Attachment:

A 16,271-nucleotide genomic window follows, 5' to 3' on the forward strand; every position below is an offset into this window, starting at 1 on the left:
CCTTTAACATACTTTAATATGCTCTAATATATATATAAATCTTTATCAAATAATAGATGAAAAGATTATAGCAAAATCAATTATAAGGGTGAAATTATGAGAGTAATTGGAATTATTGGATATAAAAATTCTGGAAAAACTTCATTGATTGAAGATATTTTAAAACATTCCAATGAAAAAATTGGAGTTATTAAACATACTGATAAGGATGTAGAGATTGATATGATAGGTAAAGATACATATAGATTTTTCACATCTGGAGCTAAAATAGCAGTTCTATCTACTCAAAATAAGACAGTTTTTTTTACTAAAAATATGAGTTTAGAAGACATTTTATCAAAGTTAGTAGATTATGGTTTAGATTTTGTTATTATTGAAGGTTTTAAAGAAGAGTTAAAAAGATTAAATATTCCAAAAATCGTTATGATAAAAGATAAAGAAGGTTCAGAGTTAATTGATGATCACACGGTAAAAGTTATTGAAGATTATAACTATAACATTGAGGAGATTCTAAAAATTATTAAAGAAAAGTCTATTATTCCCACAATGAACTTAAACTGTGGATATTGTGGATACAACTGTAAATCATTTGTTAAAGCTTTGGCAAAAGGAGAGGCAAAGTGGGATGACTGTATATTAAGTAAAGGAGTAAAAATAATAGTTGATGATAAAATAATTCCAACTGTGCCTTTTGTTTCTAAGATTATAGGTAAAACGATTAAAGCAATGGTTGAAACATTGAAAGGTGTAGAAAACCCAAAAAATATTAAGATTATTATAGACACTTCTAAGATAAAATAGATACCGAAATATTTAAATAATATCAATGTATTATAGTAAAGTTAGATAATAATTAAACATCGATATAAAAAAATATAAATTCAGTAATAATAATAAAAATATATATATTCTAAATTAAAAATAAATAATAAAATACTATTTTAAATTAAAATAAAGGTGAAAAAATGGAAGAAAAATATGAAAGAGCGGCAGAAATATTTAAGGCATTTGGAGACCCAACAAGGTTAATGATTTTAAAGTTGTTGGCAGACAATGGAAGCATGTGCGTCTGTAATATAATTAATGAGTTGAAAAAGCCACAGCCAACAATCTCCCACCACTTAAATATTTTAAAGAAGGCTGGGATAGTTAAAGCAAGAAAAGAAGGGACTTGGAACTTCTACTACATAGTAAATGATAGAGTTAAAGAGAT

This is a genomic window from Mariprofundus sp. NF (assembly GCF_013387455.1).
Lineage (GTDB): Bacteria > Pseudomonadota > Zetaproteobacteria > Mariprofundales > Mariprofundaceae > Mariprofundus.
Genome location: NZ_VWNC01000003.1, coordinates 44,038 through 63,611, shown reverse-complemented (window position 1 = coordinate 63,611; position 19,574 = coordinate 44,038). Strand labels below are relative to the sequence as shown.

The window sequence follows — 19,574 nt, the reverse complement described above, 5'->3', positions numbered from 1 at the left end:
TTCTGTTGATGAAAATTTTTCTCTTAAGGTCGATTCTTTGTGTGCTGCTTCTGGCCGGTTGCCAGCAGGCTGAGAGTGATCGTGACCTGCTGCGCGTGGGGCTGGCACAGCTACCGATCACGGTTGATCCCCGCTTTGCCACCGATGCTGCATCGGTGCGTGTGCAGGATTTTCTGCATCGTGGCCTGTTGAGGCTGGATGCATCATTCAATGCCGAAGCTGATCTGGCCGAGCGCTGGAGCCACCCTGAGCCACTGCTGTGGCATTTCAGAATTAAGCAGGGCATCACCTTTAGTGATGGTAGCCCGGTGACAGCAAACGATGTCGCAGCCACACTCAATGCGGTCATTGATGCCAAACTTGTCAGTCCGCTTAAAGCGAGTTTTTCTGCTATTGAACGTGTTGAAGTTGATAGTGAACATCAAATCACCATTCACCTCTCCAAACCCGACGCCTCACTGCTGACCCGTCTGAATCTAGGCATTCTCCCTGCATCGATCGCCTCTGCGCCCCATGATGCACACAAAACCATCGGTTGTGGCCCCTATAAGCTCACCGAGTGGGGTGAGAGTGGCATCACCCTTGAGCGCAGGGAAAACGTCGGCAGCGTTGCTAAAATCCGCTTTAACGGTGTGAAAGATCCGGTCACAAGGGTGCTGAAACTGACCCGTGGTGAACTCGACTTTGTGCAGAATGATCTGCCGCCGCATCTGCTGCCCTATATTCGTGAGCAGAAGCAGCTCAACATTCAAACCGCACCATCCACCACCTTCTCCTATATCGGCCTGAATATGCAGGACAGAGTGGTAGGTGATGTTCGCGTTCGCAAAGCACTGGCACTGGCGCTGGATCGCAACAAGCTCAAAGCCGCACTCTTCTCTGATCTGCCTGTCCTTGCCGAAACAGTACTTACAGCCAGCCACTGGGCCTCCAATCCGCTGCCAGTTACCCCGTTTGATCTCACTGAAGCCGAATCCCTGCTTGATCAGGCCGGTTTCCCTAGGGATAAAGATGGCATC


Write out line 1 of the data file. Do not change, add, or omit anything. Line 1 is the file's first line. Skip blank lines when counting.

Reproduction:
A 16,271-nucleotide genomic window follows, 5' to 3' on the forward strand; every position below is an offset into this window, starting at 1 on the left: